14. Writing FTS terms • The power of FTS is in the expression which is passed to the CONTAINS or CONTAINSTABLE function • Several different types of terms: • Simple terms • Prefix terms • Generation terms • Proximity terms • Weighted terms

  15. Simple terms • Either words or phrases • Quotes are optional, but recommended • Matches columns which contain the exact words or phrases specified • Case insensitive • Punctuation is ignored • e.g. • CONTAINS(Column, 'SQL') • CONTAINS(Column, ' "SQL" ') • CONTAINS(Column, 'Microsoft SQL Server') • CONTAINS(Column, ' "Microsoft SQL Server" ')

  16. Prefix terms • Matches words beginning with the specified text • e.g. • CONTAINS(Column, ' "local*" ') • matches local, locally, locality • CONTAINS(Column, ' "local wine*" ') • matches "local winery", "locally wined"

  17. Generation terms • Two types: • Inflectional • FORMSOF(INFLECTIONAL, "expression") • Thesaurus • FORMSOF(THESAURUS, "expression") • Both return variants of the specified word, but variants are determined differently

  18. Inflectional • Matches plurals and words which share the same stem • When vague words such as "best" are used, doesn't match the exact word, only "good"

  19. Thesaurus • Supposed to match synonyms of search terms – but the thesaurus seems to be very limited • Does not match plurals • Not particularly useful

  20. Proximity terms • SyntaxCONTAINS(Column, 'local NEAR winery')CONTAINS(Column, ' "local" NEAR "winery" ') • Matches words which are NEAR each other • Terms on either side of NEAR must be either simple or proximity terms

  21. Weighted terms • Each word can be given a rank • Can be combined with simple, prefix, generation and proximity terms • e.g. • CONTAINS(Column, 'ISABOUT( performance weight(.8), comfortable weight(.4))') • CONTAINS(Column, 'ISABOUT( FORMSOF(INFLECTIONAL, "performance") weight (.8), FORMSOF(INFLECTIONAL, "comfortable") weight (.4))')

  22. Demo: Using simple, prefix and generation terms

  23. Demo: Using CONTAINSTABLE

  24. FTS with BLOB fields • Full text search can be used with data stored in BLOB fields, such as Word and PDF documents • Two columns are necessary in the table • A BLOB column, such as IMAGE or VARBINARY, which holds the data to search • A data type column, e.g. VARCHAR(3), which holds the file extension to specify the type • When the catalog is created, the data type field also needs to be specified • Needs to be used with caution to avoid a massive performance hit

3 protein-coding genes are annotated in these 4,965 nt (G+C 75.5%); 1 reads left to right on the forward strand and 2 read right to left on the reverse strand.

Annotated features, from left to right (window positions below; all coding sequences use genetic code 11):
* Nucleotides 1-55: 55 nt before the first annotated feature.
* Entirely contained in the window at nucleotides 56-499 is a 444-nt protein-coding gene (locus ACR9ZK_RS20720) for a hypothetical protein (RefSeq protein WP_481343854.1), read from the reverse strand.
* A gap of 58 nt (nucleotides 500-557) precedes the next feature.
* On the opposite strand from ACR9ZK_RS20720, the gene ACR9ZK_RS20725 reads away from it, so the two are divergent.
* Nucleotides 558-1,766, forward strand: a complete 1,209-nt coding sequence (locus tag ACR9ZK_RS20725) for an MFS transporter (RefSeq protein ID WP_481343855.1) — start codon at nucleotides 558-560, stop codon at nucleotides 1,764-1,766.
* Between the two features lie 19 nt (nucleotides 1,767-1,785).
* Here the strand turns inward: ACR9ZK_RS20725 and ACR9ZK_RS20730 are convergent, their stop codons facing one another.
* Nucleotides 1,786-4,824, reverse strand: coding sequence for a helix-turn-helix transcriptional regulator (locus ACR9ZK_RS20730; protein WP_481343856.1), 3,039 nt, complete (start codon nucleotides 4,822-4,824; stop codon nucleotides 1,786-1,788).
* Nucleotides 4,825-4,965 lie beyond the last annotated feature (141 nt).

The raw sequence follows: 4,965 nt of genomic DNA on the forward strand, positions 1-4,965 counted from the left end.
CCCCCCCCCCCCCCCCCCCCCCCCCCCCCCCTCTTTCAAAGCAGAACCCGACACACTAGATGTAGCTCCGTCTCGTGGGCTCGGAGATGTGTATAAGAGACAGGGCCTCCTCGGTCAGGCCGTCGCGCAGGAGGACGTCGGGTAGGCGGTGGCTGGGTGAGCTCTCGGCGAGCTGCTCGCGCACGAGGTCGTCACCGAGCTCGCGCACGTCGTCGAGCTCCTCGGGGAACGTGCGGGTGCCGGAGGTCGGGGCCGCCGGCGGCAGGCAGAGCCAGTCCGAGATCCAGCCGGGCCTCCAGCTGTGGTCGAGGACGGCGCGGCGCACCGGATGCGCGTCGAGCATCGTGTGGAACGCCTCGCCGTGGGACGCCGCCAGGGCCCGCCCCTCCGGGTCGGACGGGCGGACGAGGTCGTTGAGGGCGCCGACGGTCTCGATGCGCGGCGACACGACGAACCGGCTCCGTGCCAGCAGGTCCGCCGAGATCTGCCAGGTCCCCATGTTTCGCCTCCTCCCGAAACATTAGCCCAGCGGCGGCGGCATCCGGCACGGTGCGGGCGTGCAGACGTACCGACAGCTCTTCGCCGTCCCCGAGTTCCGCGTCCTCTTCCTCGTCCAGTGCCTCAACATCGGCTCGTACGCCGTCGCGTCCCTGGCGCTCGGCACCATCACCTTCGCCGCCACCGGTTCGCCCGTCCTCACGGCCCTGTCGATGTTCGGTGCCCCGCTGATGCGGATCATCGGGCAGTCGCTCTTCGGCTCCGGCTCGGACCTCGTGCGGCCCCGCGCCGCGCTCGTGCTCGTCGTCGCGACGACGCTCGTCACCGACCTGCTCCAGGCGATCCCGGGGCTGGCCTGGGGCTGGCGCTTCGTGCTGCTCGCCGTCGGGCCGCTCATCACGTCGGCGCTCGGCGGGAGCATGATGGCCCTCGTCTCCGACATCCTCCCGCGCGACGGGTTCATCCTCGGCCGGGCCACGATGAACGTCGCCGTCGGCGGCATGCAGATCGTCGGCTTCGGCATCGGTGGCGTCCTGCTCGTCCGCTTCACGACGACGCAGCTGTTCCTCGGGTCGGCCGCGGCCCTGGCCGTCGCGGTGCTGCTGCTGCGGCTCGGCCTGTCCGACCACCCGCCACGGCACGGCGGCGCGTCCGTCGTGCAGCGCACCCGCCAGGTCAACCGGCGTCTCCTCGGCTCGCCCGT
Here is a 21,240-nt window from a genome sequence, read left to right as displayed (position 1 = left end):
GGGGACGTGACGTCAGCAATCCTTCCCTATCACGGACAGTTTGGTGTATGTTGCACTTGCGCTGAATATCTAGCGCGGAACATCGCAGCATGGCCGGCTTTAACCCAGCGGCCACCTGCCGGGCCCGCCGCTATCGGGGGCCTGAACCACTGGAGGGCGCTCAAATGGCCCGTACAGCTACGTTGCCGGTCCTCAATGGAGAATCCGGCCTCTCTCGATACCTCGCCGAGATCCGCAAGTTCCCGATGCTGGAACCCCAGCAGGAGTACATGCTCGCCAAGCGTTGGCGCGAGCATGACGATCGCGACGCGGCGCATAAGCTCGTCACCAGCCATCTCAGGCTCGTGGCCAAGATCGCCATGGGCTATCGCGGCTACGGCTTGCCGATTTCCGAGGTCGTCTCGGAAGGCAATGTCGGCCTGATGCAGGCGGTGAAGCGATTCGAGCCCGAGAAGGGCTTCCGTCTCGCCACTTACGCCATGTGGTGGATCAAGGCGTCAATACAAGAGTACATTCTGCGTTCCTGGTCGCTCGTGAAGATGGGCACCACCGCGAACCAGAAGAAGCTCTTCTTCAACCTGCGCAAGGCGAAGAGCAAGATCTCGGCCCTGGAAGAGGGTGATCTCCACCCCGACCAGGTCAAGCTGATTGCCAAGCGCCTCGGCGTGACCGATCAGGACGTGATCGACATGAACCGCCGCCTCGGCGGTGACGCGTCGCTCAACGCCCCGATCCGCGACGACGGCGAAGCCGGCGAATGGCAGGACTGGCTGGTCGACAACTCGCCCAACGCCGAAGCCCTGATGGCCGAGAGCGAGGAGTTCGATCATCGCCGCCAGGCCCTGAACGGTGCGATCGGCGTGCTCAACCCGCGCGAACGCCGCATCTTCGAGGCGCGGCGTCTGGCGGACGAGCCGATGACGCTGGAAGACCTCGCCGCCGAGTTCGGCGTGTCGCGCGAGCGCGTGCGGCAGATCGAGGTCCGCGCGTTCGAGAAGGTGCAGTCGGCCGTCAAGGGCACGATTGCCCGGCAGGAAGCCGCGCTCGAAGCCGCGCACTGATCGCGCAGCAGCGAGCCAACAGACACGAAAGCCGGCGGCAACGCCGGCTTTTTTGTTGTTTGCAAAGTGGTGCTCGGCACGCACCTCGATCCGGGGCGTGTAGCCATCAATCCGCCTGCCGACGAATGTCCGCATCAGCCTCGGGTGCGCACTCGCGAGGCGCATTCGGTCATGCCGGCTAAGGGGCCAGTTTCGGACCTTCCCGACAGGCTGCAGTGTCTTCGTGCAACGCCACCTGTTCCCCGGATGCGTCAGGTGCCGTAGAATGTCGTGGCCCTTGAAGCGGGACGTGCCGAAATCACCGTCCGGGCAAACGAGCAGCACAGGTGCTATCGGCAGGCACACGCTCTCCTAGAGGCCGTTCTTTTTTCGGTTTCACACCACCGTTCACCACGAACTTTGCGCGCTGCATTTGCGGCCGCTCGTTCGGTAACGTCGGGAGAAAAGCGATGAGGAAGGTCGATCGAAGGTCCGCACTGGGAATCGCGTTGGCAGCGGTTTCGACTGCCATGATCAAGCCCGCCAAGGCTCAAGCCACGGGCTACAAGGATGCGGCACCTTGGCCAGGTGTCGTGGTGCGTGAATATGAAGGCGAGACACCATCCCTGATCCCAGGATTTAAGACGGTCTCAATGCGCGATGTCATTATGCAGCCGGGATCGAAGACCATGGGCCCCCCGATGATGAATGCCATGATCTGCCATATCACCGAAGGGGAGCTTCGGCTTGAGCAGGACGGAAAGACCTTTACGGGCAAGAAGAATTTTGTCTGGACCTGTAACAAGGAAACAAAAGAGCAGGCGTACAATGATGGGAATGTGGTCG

25. Demo: Creating and searching FTS catalog with a BLOB field

  26. Managing Population Schedules • In SQL 2000, full text catalogs could only be populated on specified schedules • SQL 2005 can track database changes and keep the catalog up to date, with a minor performance hit • Additionally, schedules can now be set to run when the CPU is idle • Immediate population only accessible from the Catalog Properties dialog

  27. Demo: Creating and managing population schedules

  28. Backing up full text catalogs • Full text catalogs are now included in SQL backups by default, and are retained when a database is detached and re-attached • Option in detach dialog to include keep the full text catalog

  29. Disadvantages • Full text catalogs consume large amounts of disk space and must be kept up-to-date • If catalogs aren’t set to update continuously, results can be out-of-date • Continuous updating results in a performance hit • Queries are complicated to generate and must be generated as a string on the client • Requires care in stored procedures – full text clauses are always evaluated, regardless of OR operators • Contextual information not provided with any full-text search functions

  30. SQL Server Full-Text SearchUsing full-text search in SQL Server 2005 Edward Forgács <>